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In this Leadership Perspectives series, we ask different industry leaders to share their thoughts on trending business tech topics. Shivani Agarwal is Head of IT Infrastructure, Security, and Enterprise Services at McLane Company, a supply chain leader. She is responsible for IT Infrastructure across all McLane distribution centers, data centers, and facilities, Information Security, Enterprise architecture and IT operations & services. Shivani is driving modernization through evolving practices, architecture principles, and systems that enable McLane’s vision for the future. In this post, she's shared her perspectives on how businesses can choose the right modernization projects and keep them on the path toward success.

In your experience, what are the key considerations for companies when deciding whether to modernize their legacy systems or replace them entirely during digital transformation?

Any change must be driven by the value statement. What is the reason a business wants to digitize or modernize, and what will be the value, and to whom, after the modernization is complete?

Let's get to the basics first, and instead of looking at the question from a technology perspective, let’s inspect it from the angle of business economics. Peter Drucker, who wrote the ultimate guide about management and business, said "The purpose of business is to create a customer." Business exists because it provides goods and/or services to people that make their lives better. According to Drucker, "The want a business satisfies may have been felt by the customer before he was offered the means of satisfying it…The want may have been unfelt by the customer; no one knew that he wanted a Xerox machine or a computer until these became available. There may have been no want at all until business action created it—by innovation, by credit, by advertising, or by salesmanship."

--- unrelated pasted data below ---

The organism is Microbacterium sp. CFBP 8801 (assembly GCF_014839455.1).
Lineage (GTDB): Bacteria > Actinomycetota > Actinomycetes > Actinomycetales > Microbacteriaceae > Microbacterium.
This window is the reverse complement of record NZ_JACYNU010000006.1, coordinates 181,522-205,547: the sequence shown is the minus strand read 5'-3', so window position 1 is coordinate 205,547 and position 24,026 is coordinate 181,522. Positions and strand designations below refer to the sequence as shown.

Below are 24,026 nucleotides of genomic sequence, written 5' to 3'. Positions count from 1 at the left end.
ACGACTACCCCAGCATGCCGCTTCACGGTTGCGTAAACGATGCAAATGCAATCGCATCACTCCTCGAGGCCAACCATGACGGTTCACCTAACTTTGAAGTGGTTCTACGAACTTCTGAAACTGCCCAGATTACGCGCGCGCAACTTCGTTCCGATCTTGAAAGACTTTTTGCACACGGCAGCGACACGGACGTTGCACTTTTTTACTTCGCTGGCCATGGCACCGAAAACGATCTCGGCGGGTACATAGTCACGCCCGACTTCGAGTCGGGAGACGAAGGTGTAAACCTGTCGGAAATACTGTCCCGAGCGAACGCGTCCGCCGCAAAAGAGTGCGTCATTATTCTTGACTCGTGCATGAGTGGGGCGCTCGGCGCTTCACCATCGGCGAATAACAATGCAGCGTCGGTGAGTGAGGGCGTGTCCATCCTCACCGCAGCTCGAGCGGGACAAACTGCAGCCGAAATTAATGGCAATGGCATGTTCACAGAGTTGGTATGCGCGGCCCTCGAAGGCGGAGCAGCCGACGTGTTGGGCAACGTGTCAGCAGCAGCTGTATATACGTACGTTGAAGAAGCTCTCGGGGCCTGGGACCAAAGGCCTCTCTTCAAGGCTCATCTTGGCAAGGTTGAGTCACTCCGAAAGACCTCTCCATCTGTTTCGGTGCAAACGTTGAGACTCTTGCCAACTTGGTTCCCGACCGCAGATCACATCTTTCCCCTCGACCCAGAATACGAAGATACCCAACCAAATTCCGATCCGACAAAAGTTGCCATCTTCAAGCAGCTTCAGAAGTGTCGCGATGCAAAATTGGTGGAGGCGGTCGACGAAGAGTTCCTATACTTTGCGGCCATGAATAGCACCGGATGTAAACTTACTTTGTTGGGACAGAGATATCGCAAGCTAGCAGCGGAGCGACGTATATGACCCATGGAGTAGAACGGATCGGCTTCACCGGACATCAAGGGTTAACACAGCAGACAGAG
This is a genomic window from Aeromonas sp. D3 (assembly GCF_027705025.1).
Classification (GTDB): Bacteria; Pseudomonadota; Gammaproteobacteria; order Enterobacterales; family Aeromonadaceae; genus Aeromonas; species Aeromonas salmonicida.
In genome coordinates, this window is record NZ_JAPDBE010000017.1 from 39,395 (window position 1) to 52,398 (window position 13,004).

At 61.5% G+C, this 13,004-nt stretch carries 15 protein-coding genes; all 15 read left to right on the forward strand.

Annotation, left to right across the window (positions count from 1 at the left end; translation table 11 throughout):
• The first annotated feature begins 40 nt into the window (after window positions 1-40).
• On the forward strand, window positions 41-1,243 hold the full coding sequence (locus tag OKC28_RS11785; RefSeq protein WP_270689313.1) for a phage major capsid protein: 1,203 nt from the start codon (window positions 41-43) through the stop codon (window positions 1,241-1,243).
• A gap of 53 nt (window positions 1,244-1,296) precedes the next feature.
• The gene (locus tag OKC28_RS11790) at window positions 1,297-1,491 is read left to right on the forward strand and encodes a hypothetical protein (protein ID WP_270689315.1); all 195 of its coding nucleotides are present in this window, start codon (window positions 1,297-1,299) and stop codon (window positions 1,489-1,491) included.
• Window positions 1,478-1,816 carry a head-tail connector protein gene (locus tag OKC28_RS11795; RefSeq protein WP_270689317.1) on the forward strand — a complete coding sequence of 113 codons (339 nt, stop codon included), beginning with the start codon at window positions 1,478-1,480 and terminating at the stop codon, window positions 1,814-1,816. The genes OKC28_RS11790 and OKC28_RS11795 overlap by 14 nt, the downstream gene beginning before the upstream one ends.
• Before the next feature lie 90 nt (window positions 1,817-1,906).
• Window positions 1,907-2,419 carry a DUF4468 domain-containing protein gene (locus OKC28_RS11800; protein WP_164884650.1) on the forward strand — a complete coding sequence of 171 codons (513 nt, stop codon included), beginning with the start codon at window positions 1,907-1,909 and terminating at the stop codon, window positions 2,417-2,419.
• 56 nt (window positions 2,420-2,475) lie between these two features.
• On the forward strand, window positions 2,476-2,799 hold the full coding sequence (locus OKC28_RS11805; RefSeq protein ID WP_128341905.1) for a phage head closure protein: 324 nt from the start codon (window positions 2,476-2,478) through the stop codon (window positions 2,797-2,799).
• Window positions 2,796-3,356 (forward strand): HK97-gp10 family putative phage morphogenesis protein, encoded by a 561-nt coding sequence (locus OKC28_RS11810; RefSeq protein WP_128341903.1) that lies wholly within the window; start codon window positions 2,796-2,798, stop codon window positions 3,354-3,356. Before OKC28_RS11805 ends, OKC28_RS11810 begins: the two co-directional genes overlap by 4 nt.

Why does a business want to modernize or replace legacy stacks? For the simple reason that it needs to create more customers so the business itself can continue to exist and thrive. A business makes customers' lives better and customers then ensure that the business survives. To stand out from the competition and to show up as the business of choice to their customers, leaders must see if they can innovate, accelerate, and create more value.  

In order to do that, business leaders must decide if and what needs to change first and foremost about the capability, which then would decide what technology functionality must modernize. This will then drive the strategy for what must be modernized. Is it the front-end or customer experience only, with the back end staying on legacy? Or do you need to take the entire customer journey and move it off the legacy stack one experience at a time?  Should you build a services layer around the legacy systems that then feeds the front-end experience, or do you need to rationalize the data and build microservices?

Quite often business leaders incorrectly decide that all legacy systems must be retired or replaced with modern architecture of microservices and serverless. As an example of resisting this temptation, I read that Amazon Prime Video has gone back to Monolith architecture for the performance and cost advantages. 

To summarize, here are the important factors to consider:

∙ Business Objective: What is the goal, and what technology stack and architecture enables and accelerates that goal? What user experience needs to be built or changed, and how will the business attract or retain customers?

∙ MVP or Priority Order: If replacing the legacy stack is required, what is the order in which the most value can be derived for the business objective, while keeping the current business running? What will bring the most value and reflect the best understanding of the urgency for time-to-market?

∙ System Complexity: Are we adding to the complexity of the technology landscape by making hurried decisions? Consider the tech debt that is getting built as complexity gets added for this modernization. The plan to retire or "turn lights out" must be an important part of the journey and given priority. Building new without removing old adds to cost and maintenance, and leaves more room for failure of systems.